Make Good Art and read ‘How to be a Woman’

August 8, 2012 § Leave a comment

I’ve just finished reading Caitlin Moran’s How to be a Woman after many months of wanting to read it and finally getting round to it after my friend told me she was reading it for the second time (it’s that good). It took me three days, in between that thing called work. Which is going well, by the way; more on that later.

Well, apart from now being able to confidently declare I AM A FEMINIST whilst standing on a chair, the book has also awakened me to myself. Whilst reading her fast, tumbling prose, I found myself nodding along, agreeing with pretty much everything she said (a bit like her reaction to Germaine Greer’s The Female Eunuch, which sounds pretty strident).

However, the most potent thing for me was her exclamation that we are all dying and there is no after-life; the sooner we realise that this, life, is not a waiting-room to the ‘next world’, the sooner we actually do something with ourselves. Ever since I got to university, I suppose I was simply waiting for things to happen, to begin. Other than my academia and a few other achievements, I often feel as though I have not done anything. This is completely false and stems from ridiculous feelings of inadequacy, as a result of looking around at everyone else and wondering how they became so happy/slim/confident/attached to numerous men. In fact, these feelings, whilst difficult to suppress, seem ungrateful, particularly when my life is really rather jammy.

The book has made me consider my own (often, lack of) beliefs. It has also propelled me to evaluate my true ambitions. I know I am ambitious; but I do not know why or for what. I strive for success; yet, I have no real aim or goal.

I watched Neil Gaiman’s commencement speech to the Class of 2012 at the University of the Arts. Once again, someone who has fulfilled – and continues to fulfil – their ambitions provides the kind of advice I wish I’d had heard years ago. He tells us to ‘Make Good Art’ – to keep making good art, through the shitty points in life, and through the euphoric ones. He says, ‘If you don’t know it’s impossible, it’s easy to do’.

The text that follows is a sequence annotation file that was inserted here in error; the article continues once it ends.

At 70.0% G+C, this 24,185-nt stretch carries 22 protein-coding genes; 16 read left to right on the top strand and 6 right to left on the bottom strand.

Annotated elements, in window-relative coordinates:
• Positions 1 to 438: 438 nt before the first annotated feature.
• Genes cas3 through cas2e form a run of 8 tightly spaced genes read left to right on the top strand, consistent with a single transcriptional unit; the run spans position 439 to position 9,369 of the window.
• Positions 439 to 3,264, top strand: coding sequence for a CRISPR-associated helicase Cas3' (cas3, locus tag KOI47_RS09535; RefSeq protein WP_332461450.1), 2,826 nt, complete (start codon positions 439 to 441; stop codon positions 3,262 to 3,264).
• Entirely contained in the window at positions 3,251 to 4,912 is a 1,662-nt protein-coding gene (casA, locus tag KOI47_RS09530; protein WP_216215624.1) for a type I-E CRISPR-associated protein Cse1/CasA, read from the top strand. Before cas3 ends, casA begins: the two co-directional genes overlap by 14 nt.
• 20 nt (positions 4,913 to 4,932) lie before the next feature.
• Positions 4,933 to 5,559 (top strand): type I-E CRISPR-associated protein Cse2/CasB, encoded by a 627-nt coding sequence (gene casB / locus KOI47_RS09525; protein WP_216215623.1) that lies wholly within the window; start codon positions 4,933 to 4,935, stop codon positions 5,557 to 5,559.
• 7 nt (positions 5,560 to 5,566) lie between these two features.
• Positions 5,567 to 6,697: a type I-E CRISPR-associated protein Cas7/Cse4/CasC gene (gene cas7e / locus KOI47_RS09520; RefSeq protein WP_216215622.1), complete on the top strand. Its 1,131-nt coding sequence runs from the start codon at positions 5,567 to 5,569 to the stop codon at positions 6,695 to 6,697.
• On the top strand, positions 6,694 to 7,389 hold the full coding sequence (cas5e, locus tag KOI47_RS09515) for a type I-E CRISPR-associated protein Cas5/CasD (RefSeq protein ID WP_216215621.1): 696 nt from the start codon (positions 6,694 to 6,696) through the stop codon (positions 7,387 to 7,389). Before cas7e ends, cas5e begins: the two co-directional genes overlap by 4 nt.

Perhaps it is the Olympics. Perhaps it is summer cabin-fever hitting in, later than usual. Or perhaps I should take these brilliant peoples’ advice, remember that I am dying, go out and Make Good Art.  


August 4, 2012 § Leave a comment

Well that was bloody exciting! Three golds in one night – six golds in one day. Third in the medal leader board. I just read someone’s status on Facebook (yes, I recognise how dully unoriginal that makes me) – “SNP take a hike!” as a result of Team GB’s successes. I could not agree more! Come on, Great Britain!

It really does make you feel more inclined to get out there and run or jump or throw a big boulder across a field (though, there is certainly more to shot put). I am now looking into purchasing a bike that will take me to and from the gym in St Andrews (perhaps that is wishful thinking), or at least allow me to amble along to Crail at a faster rate than a walk would – three hours last time! 

Off to the bike shop I go…